Set to the tune of "I Vow to thee My Country," it finds the Royalist on the verge of patriotic tears.
That posture amounts to watchdog hypocrisy: accountability for thee but not for me.
You could title this speech: Entitlements for Me, Not for thee.
And it notably signals his independence from his mother: “Woman, what have I to do with thee?”
Progressives in the grip of one of their signature moral crusades routinely embrace money in politics for me, but not for thee.
It is a bad end for thee, Eric: to be choked in snow, and with all thy deeds to do.
I have sought for thee throughout the world, and at last I believed thee dead.
Bethink thee now—thou art of too much account to die as these others.
“Yet mayhap he might do something for thee, friend Ambrose,” added the armourer.
I shall think the better of myself and thee, during my life.
Old English þe (accusative and dative singular of þu "thou"), from Proto-Germanic *theke (cf. Old Frisian thi, Middle Dutch di, Old High German dih, German dich, Old Norse þik, Norwegian deg, Gothic þuk), from PIE *tege-. A brief history of the second person pronoun in English can be found here. The verb meaning "to use the pronoun 'thee' to someone" is recorded from 1662, from the rise of Quakerism (see thou).
This was the Bottom upon which the Quakers first set up, to run down all worldly Honour ...; to Thee and Thou; to call no Man Master, or Lord, and not to take off their Hats, or Bow to any. [Charles Leslie, "The Snake in the Grass," 1696]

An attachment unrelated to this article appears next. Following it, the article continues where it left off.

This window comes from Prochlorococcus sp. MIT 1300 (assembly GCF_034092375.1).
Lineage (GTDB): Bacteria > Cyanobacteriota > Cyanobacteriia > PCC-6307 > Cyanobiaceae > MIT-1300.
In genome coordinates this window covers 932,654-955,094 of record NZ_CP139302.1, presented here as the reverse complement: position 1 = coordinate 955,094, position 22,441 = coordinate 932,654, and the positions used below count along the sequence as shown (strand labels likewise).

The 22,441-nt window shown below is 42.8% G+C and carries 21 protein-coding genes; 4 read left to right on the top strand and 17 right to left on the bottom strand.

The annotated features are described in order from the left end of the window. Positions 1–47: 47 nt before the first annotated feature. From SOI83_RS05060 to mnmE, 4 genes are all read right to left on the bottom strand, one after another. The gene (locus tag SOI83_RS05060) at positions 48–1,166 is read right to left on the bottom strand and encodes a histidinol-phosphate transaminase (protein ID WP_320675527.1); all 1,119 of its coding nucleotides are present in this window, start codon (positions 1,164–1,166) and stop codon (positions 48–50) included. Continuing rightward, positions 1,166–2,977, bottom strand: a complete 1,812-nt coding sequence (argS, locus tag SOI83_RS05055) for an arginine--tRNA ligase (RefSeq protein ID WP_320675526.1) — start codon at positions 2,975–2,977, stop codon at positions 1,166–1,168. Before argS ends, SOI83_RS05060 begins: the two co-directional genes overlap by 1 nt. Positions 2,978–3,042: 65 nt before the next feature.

2nd nominative singular personal pronoun, Old English þu, from Proto-Germanic *thu (cf. Old Frisian thu, Middle Dutch and Middle Low German du, Old High German and German du, Old Norse þu, Gothic þu), from PIE *tu-, second person singular pronoun (cf. Latin tu, Irish tu, Welsh ti, Greek su, Lithuanian tu, Old Church Slavonic ty, Sanskrit twa-m).
Superseded in Middle English by plural form you (from a different root), but retained in certain dialects (e.g. Philadelphia Quakers). The plural at first was used in addressing superior individuals, later also (to err on the side of propriety) strangers, and ultimately all equals. By c.1450 the use of thou to address inferiors gave it a tinge of insult unless addressed by parents to children, or intimates to one another. Hence the verb meaning "to use 'thou' to a person" (mid-15c.).
Avaunt, caitiff, dost thou thou me! I am come of good kin, I tell thee! ["Hickscorner," c.1530]A brief history of the second person pronoun in English can be found here.
The final crisis is here; the unavoidable has come; prepare for the worst: He held her hand fast and said ''This is it, kid'' (1942+)